Water as the natural environment for life plays a substantial role in the solvation and molecular processes of all biological molecules. One of the key advancements in the understanding of aqueous solvation was the discovery of the existence of a hydration crossover lengthscale with large implications for the interpretation of microscopic water hydration structure and macroscopic hydration thermodynamics. While those lengthscale and curvature effects are well understood now for static properties of water, their impact on dynamical features, such as water mobility or fluctuations, has remained essentially unexplored. In this study we present an investigation of the curvature dependence of water dynamics at hydrophobic solutes by using Molecular Dynamics simulations of SPC/E water at differently sized spherical model surfaces.
We determine the crossover lengthscale by means of structural correlations. As collective dynamical properties we present calculations of positional and density fluctuations of the hydrating water interface. These are put into the contextual findings of previous research.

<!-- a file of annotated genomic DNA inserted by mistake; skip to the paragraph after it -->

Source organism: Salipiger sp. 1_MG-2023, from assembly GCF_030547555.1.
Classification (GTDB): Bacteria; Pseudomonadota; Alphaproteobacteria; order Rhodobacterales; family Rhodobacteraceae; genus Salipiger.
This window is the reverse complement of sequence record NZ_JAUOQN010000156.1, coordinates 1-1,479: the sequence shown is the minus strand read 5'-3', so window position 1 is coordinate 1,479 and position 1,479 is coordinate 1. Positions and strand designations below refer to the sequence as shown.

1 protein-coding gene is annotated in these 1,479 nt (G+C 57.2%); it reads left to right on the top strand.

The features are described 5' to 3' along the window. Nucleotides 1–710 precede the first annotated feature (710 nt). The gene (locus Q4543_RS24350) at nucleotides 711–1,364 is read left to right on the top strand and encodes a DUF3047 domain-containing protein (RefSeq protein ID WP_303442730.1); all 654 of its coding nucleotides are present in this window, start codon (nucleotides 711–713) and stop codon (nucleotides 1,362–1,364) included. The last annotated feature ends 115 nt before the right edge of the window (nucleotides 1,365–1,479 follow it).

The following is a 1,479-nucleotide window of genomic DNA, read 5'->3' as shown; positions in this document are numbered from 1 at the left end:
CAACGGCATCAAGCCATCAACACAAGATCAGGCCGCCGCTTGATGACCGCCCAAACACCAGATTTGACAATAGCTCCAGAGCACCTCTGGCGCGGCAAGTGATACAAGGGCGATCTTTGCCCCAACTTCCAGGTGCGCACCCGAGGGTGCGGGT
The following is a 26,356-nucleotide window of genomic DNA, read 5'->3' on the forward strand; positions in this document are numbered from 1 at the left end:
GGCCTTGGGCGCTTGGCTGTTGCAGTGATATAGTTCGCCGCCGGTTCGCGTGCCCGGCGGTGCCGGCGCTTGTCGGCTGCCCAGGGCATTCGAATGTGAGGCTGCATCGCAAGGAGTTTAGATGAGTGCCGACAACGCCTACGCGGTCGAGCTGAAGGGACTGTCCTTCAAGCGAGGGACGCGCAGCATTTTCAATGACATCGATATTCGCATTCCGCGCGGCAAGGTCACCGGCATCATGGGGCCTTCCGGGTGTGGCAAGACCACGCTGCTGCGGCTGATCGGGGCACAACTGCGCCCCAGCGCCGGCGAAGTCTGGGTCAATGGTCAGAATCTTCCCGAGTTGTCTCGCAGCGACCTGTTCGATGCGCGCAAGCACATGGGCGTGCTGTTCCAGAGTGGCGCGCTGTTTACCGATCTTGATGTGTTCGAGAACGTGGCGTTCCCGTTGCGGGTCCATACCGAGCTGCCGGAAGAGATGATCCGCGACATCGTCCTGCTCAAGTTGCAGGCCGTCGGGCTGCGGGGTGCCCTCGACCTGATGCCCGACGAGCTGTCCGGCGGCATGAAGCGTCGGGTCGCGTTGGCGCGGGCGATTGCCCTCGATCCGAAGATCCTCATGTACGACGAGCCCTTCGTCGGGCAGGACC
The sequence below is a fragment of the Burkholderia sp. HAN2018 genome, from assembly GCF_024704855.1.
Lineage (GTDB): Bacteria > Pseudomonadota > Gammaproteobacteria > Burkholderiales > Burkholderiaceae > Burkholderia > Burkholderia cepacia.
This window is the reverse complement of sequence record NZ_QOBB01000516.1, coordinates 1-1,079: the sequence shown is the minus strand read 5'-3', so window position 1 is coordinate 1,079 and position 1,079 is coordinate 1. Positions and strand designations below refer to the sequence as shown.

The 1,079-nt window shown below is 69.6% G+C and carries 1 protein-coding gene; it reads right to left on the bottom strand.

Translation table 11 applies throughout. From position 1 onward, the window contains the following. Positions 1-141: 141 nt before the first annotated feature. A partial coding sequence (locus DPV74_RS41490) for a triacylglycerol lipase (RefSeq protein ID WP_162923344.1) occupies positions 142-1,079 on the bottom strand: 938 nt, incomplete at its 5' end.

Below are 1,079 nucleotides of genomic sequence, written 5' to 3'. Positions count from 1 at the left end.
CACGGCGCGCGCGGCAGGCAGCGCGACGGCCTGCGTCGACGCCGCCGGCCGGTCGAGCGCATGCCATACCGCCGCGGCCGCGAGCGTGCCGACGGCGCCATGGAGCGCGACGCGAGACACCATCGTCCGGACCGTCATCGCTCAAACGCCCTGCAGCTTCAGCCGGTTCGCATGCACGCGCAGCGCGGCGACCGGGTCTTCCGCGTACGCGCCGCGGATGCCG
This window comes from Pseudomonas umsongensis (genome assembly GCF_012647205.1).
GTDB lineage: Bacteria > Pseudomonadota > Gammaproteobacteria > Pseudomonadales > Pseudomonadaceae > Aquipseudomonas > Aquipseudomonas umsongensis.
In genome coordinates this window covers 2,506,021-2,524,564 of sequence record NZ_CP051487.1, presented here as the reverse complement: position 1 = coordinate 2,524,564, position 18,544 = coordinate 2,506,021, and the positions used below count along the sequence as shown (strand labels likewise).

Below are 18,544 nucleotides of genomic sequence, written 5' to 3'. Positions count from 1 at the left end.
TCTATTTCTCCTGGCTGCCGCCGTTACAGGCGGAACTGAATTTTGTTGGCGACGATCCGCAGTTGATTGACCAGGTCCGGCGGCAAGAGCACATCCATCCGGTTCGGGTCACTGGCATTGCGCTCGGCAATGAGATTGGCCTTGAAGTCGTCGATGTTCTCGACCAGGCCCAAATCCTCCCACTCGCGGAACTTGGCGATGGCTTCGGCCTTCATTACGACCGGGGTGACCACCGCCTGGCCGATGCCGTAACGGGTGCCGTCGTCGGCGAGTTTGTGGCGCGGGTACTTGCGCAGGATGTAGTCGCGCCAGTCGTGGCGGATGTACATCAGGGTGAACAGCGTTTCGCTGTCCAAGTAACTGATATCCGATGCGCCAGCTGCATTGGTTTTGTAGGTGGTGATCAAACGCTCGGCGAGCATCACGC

As an important novel insight into the subject we present the dependence of water molecule mobility on surface curvature. We find that the diffusional behavior and the sojourn times of water molecules at hydrophobic surfaces strongly depend on surface curvature. In addition the curvature dependence exhibits a nonmonotonic progression as it is already known for water hydration structure.
Our study demonstrates the existence of an intimate connection between static and dynamic curvature effects of hydrophobic hydration. Large implications arise for the interpretation of dynamical measurements of hydration at heterogeneous biomolecular surfaces with varying surface geometry.